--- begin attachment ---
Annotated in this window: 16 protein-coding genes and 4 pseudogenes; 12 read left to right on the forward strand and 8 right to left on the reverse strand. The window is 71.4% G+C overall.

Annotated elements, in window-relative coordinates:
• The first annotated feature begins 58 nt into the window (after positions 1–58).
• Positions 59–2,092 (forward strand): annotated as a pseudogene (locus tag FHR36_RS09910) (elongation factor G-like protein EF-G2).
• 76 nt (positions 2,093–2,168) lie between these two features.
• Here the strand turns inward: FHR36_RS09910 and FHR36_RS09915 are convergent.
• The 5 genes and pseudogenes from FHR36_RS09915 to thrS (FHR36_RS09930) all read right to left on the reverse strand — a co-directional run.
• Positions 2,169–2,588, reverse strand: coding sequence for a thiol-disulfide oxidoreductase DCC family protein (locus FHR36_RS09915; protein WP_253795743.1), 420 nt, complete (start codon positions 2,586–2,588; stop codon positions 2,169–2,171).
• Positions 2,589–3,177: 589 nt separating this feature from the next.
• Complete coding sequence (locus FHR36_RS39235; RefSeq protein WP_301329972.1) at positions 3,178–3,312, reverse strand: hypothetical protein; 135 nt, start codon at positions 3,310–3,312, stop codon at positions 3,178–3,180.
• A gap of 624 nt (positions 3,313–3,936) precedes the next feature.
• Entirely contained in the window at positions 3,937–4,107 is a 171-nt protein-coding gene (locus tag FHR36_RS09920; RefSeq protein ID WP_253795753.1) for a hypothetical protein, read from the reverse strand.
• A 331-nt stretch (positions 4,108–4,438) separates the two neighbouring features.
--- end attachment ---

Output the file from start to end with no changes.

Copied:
Annotated in this window: 16 protein-coding genes and 4 pseudogenes; 12 read left to right on the forward strand and 8 right to left on the reverse strand. The window is 71.4% G+C overall.

Annotated elements, in window-relative coordinates:
• The first annotated feature begins 58 nt into the window (after positions 1–58).
• Positions 59–2,092 (forward strand): annotated as a pseudogene (locus tag FHR36_RS09910) (elongation factor G-like protein EF-G2).
• 76 nt (positions 2,093–2,168) lie between these two features.
• Here the strand turns inward: FHR36_RS09910 and FHR36_RS09915 are convergent.
• The 5 genes and pseudogenes from FHR36_RS09915 to thrS (FHR36_RS09930) all read right to left on the reverse strand — a co-directional run.
• Positions 2,169–2,588, reverse strand: coding sequence for a thiol-disulfide oxidoreductase DCC family protein (locus FHR36_RS09915; protein WP_253795743.1), 420 nt, complete (start codon positions 2,586–2,588; stop codon positions 2,169–2,171).
• Positions 2,589–3,177: 589 nt separating this feature from the next.
• Complete coding sequence (locus FHR36_RS39235; RefSeq protein WP_301329972.1) at positions 3,178–3,312, reverse strand: hypothetical protein; 135 nt, start codon at positions 3,310–3,312, stop codon at positions 3,178–3,180.
• A gap of 624 nt (positions 3,313–3,936) precedes the next feature.
• Entirely contained in the window at positions 3,937–4,107 is a 171-nt protein-coding gene (locus tag FHR36_RS09920; RefSeq protein ID WP_253795753.1) for a hypothetical protein, read from the reverse strand.
• A 331-nt stretch (positions 4,108–4,438) separates the two neighbouring features.